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        Sources of sporadic Yersinia enterocolitica infection in children in Sweden, 2004: a case-control study
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Summary

Young children account for a large proportion of reported Yersinia enterocolitica infections in Sweden with a high incidence compared with other gastrointestinal infections, such as salmonellosis and campylobacteriosis. A case-control study was conducted to investigate selected risk factors for domestic sporadic yersiniosis in children aged 0–6 years in Sweden. In total, 117 cases and 339 controls were included in the study. To minimize exclusion of observations due to missing data a multiple non-parametric imputation technique was used. The following risk factors were identified in the multivariate analysis: eating food prepared from raw pork products (OR 3·0, 95% CI 1·8–5·1) or treated sausage (OR 1·9, 95% CI 1·1–3·3), use of a baby's dummy (OR 1·9, 95% CI 1·1–3·2) and contact with domestic animals (OR 2·0, 95% CI 1·2–3·4). We believe that the importance of Y. enterocolitica infection in children has been neglected and that results from this study can be used to develop preventive recommendations.

INTRODUCTION

Yersinia infection causes gastroenteritis and enterocolitis with symptoms of diarrhoea, vomiting, fever and abdominal pain [1]. In Sweden, infection with Yersinia enterocolitica is notifiable under the Swedish Communicable Disease Act and cases are reported by both physicians and laboratories to the Institute for Infectious Disease Control (SMI), Solna, Sweden, and to the county medical officers. The most commonly encountered bioserotype isolated from human cases in Sweden is Y. enterocolitica biotype 4 serotype O:3 which accounts for more than 95% of notified cases. There is a seasonal variation in number of reported cases with a peak from July to September. The incidence of reported domestically acquired yersiniosis caused by Y. enterocolitica during the year in which the present study was conducted (2004) was 9·0/100 000 inhabitants, as presented in the SMI database [2]. However, the incidence among children aged 0–6 years was 30/100 000 inhabitants. The SMI database also shows that 73% of reported cases in 2004 were domestically acquired and 28% were children aged <5 years. This can be compared with other notifiable gastrointestinal infections, such as salmonellosis and campylobacteriosis, for which children aged <5 years constituted 7% and 6%, respectively [2]. Compared with these two infections, there is little information on the epidemiology of domestically acquired yersiniosis caused by Y. enterocolitica.

Out of previously published studies on factors associated with Y. enterocolitica infection, to our knowledge there is none that investigates the epidemiology of sporadic Y. enterocolitica infection in children. However, consumption of pork as a risk factor for Y. enterocolitica infection has been described in previous studies [35]. Other risk factors presented in these studies include more than two people living in the home [3] and eating sausage [5]. In a study conducted by Ostroff et al. [5], cases were also more likely to report a preference for eating meat prepared raw or rare and for drinking untreated water. Drinking water from a private well has also been associated with seropositivity to Y. enterocolitica [6]. These studies, together with other information [7, 8], show that pork is an important source of yersiniosis caused by Y. enterocolitica. Fattening pigs are important reservoirs of Y. enterocolitica and studies from Finland have shown Y. enterocolitica 4/O:3 to be present in 56% of tonsils of fattening pigs sampled at retail [9], 78% of tongues and in 2% of minced meat [10]. Furthermore, studies from Sweden [11] and Finland [12] show that Y. enterocolitica isolates from pork products and from patients with yersiniosis caused by the same pathogen are genetically indistinguishable.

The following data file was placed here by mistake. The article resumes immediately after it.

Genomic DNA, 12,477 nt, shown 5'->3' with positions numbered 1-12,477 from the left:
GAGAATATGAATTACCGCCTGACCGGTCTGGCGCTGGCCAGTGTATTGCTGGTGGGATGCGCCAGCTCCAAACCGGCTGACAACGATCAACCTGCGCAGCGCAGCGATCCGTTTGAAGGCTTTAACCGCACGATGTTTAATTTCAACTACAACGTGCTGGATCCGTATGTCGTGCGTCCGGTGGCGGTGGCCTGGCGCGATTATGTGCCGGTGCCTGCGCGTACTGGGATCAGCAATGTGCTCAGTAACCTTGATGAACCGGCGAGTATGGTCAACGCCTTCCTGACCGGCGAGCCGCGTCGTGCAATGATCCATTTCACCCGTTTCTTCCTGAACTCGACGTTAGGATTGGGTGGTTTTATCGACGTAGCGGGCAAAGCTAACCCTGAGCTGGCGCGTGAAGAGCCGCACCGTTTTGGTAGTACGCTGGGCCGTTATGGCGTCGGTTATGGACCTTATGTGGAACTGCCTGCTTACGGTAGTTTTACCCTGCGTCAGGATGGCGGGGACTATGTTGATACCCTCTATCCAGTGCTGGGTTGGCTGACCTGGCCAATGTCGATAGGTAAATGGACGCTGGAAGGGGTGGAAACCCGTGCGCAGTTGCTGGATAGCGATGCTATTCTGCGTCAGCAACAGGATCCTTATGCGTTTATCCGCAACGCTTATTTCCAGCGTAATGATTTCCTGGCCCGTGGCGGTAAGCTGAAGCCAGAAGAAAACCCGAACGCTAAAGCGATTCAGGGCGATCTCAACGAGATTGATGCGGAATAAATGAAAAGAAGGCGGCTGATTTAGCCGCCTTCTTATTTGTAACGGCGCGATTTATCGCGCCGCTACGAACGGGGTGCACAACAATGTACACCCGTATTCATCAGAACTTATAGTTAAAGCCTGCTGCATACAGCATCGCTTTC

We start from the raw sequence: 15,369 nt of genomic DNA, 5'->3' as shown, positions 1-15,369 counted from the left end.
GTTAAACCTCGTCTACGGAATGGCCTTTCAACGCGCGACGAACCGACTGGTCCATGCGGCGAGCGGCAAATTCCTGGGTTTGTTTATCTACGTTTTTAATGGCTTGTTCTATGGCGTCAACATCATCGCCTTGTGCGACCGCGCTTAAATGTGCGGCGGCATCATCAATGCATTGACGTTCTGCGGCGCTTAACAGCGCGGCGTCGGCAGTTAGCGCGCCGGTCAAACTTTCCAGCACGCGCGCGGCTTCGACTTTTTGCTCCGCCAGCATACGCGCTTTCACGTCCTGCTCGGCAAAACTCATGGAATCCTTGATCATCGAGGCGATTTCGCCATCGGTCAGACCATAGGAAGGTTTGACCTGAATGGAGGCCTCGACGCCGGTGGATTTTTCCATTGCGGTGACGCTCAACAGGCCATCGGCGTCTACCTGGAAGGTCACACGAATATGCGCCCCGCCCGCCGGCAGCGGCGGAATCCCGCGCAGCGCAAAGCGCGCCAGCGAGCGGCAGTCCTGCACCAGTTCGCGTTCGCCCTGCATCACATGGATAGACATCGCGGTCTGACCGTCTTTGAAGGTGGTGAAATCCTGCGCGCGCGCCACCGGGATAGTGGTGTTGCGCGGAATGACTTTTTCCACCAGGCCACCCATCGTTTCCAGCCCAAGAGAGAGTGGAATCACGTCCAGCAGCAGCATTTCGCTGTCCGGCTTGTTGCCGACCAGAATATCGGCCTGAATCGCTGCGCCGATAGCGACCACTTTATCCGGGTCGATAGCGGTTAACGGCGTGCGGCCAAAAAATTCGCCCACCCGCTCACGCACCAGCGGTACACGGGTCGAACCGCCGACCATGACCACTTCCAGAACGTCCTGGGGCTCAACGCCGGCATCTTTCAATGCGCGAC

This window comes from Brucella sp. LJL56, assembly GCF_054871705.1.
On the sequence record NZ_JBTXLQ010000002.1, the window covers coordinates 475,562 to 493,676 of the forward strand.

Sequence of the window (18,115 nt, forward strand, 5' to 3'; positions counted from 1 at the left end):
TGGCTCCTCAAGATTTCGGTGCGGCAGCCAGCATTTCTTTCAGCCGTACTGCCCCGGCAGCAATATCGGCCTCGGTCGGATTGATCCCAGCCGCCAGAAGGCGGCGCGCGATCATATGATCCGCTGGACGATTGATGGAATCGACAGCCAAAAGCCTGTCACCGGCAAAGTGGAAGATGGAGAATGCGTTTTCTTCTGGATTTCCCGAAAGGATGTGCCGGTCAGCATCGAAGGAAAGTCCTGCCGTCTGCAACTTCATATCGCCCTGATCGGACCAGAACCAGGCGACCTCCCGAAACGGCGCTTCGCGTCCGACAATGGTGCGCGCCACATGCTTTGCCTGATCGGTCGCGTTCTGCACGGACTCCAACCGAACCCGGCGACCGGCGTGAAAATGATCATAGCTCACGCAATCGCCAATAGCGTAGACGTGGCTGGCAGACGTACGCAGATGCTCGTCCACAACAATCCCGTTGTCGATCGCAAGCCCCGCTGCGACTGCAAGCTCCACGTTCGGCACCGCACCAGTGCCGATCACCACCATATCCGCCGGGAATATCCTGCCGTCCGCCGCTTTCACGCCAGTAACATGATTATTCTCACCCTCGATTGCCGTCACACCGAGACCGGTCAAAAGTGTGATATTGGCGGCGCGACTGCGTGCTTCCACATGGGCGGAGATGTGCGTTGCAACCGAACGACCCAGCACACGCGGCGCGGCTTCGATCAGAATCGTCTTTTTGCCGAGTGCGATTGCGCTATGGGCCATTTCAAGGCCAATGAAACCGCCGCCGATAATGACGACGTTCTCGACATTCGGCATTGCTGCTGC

In 2004, the Swedish National Food Administration (NFA) conducted a national survey to investigate, by PCR and culture, the presence of Y. enterocolitica in the most commonly consumed pork products in Sweden [13]. It was shown that DNA from Y. enterocolitica was present in 9% of the food products investigated.

The aim of our study was to investigate risk factors for Y. enterocolitica infection in children aged ⩽6 years in the products included in the study performed by the NFA, together with other potential risk factors.

METHODS

Study design

The study was a matched case-control study including all 21 counties in Sweden. Cases were defined as children aged ⩽6 years with a laboratory-confirmed Y. enterocolitica infection with onset of disease between 1 January and 31 December 2004. A reason for the chosen age cut-off was that children start compulsory school at age 7 years. Only cases with domestically acquired Y. enterocolitica infection, i.e. defined as the subject having been in Sweden within a 2-week period before onset of illness, were considered. When several cases were reported from the same family, only the first reported case was included. Cases reported >6 weeks after onset of illness were excluded due to risk of recall bias. Controls were selected based on three criteria: age (date of birth 1 month before or after the case), sex and place of residence, defined as the first three digits in the postal code of the case. The controls were selected from the computerized Swedish census database, which contains the social security numbers (including date of birth), name and addresses of all Swedish citizens. The observations listed closest (in age) above and below the case with the same sex and postal code were selected as controls.